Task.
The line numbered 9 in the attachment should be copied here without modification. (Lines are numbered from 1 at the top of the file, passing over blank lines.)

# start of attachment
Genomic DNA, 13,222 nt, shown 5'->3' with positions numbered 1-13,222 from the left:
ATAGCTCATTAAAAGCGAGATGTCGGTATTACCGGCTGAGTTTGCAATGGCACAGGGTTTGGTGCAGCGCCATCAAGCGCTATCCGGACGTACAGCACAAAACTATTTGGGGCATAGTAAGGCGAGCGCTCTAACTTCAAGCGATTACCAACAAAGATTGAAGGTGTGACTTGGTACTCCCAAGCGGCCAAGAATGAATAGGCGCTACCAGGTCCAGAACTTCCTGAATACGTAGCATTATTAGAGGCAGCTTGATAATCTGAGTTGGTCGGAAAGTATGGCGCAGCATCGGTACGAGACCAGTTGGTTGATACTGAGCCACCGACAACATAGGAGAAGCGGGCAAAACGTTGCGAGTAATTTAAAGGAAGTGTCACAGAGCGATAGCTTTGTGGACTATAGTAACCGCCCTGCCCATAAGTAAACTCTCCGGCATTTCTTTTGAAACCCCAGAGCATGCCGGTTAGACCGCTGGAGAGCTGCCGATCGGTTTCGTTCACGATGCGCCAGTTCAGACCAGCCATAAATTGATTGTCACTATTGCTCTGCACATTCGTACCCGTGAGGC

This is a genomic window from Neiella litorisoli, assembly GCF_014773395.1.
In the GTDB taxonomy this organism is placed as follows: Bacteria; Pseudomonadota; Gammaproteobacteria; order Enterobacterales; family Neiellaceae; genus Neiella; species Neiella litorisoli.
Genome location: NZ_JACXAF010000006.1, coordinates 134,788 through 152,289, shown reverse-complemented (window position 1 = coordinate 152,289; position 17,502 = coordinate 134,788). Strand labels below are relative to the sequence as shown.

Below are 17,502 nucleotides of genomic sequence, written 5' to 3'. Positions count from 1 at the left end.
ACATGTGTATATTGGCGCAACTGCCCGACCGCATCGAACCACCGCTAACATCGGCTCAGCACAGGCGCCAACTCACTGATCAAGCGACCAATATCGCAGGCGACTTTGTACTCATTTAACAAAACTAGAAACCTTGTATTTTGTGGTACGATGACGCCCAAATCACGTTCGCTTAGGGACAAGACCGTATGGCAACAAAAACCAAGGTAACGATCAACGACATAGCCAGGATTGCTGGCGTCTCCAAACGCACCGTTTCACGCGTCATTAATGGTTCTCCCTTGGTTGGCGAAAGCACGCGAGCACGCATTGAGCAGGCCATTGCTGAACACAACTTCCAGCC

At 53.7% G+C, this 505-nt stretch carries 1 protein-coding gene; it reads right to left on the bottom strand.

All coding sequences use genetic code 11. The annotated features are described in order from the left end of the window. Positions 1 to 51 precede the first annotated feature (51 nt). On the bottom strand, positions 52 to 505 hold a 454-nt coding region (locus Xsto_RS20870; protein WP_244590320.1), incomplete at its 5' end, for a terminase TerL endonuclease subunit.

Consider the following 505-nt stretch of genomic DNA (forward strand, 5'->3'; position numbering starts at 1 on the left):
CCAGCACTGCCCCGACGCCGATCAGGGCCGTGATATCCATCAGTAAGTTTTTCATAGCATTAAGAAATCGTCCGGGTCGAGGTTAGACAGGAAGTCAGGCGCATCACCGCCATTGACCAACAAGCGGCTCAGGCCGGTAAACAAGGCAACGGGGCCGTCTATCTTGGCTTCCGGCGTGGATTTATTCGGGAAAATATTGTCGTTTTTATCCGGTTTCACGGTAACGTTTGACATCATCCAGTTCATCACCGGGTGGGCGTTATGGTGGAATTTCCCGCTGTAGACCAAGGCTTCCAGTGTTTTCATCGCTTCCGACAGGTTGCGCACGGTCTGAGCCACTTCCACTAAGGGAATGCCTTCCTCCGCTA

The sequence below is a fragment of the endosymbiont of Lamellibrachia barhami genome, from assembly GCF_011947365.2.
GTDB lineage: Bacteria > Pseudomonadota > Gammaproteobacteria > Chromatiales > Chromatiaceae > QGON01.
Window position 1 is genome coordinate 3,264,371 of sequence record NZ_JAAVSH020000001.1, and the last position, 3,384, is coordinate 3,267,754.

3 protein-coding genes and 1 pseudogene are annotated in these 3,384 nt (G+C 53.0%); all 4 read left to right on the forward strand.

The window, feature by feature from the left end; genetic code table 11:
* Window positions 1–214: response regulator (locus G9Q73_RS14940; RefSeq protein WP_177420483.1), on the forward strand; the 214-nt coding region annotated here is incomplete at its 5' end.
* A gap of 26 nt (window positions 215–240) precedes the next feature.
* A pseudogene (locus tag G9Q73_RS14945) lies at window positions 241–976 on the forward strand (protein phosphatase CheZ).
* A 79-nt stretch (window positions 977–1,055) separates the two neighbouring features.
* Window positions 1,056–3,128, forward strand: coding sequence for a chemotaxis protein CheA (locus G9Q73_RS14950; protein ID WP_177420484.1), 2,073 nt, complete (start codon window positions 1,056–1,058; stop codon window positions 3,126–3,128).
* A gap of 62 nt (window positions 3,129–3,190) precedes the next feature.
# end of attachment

All coding sequences use genetic code 11. The annotated features are described in order from the left end of the window. Positions 1 to 51 precede the first annotated feature (51 nt). On the bottom strand, positions 52 to 505 hold a 454-nt coding region (locus Xsto_RS20870; protein WP_244590320.1), incomplete at its 5' end, for a terminase TerL endonuclease subunit.